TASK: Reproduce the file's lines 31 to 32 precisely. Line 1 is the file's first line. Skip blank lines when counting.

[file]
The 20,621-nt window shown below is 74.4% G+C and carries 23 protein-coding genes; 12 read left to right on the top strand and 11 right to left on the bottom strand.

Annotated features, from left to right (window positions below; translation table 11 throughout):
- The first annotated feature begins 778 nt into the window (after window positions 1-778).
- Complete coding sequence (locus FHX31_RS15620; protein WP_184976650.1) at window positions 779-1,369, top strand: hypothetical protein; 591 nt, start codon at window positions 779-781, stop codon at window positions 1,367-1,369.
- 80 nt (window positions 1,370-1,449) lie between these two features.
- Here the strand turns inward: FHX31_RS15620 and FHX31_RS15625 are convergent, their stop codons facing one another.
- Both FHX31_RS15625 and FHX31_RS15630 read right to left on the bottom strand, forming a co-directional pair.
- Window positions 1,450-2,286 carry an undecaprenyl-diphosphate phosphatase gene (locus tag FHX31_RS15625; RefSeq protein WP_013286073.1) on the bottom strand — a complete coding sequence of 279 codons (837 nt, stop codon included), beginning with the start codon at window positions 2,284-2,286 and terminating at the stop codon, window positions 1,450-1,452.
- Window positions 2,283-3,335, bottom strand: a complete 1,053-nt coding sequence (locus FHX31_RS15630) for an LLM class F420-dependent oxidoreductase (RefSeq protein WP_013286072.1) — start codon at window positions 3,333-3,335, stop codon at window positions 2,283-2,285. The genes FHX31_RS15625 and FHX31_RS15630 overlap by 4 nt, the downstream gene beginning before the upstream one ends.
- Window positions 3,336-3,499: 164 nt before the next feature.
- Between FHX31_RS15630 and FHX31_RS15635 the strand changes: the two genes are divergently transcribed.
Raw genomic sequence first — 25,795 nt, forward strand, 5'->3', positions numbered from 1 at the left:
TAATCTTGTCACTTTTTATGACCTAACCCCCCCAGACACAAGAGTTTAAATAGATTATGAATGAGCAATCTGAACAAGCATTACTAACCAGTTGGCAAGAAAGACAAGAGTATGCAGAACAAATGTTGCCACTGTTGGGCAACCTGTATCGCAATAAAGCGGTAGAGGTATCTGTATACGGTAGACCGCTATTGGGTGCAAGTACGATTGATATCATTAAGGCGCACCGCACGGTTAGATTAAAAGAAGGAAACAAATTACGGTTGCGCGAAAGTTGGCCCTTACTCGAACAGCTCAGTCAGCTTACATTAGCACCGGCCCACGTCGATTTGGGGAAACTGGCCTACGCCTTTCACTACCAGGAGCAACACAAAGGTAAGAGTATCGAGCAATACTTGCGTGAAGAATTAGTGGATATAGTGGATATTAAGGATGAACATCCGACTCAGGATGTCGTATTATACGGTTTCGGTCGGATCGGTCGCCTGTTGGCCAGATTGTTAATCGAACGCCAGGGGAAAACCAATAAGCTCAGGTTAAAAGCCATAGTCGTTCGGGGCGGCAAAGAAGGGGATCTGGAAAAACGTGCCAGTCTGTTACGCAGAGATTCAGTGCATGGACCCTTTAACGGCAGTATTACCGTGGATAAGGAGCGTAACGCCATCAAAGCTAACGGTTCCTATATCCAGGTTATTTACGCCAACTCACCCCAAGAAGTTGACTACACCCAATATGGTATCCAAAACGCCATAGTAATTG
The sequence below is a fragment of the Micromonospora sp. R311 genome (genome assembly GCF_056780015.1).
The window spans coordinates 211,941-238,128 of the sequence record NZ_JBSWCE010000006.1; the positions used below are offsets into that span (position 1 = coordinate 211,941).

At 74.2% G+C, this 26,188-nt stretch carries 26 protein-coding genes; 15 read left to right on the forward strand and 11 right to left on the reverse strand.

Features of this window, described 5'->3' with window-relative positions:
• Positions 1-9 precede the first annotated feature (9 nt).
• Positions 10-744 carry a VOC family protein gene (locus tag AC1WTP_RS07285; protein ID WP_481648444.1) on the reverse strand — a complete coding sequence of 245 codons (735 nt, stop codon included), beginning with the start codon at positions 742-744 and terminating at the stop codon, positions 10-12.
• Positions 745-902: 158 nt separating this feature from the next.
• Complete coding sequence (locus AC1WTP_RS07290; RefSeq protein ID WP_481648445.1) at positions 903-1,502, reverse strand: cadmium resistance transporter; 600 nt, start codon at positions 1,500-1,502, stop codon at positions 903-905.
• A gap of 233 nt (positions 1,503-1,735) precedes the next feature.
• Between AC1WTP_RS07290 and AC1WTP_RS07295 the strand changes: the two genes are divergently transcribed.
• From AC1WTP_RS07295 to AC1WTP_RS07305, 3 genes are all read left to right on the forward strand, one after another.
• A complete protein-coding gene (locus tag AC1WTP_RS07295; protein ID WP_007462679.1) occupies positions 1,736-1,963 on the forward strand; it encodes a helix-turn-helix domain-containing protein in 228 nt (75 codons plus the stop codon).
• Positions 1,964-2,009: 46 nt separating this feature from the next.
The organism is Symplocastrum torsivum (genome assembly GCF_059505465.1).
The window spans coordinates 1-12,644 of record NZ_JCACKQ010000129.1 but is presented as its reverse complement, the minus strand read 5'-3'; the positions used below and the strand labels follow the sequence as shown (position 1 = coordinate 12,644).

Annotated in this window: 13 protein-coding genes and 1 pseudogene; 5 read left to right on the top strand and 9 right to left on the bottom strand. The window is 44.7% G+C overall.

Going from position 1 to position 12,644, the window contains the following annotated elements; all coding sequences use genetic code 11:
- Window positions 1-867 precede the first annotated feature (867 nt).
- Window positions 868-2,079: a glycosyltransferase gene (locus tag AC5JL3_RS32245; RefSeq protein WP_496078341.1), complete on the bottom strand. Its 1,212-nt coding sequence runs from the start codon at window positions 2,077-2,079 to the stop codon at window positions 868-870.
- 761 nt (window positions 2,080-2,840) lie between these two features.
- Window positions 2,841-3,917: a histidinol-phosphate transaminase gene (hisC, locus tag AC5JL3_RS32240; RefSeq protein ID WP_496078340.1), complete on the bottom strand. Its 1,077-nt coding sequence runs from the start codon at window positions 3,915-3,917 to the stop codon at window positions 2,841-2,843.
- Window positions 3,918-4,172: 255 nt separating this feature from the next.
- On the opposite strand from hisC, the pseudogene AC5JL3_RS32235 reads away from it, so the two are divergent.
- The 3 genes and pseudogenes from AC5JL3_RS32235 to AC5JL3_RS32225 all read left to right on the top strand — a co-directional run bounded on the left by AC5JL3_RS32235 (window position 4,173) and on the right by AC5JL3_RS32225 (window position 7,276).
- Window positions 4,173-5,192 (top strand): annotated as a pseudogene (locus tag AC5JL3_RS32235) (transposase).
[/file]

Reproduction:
- Window positions 1-867 precede the first annotated feature (867 nt).
- Window positions 868-2,079: a glycosyltransferase gene (locus tag AC5JL3_RS32245; RefSeq protein WP_496078341.1), complete on the bottom strand. Its 1,212-nt coding sequence runs from the start codon at window positions 2,077-2,079 to the stop codon at window positions 868-870.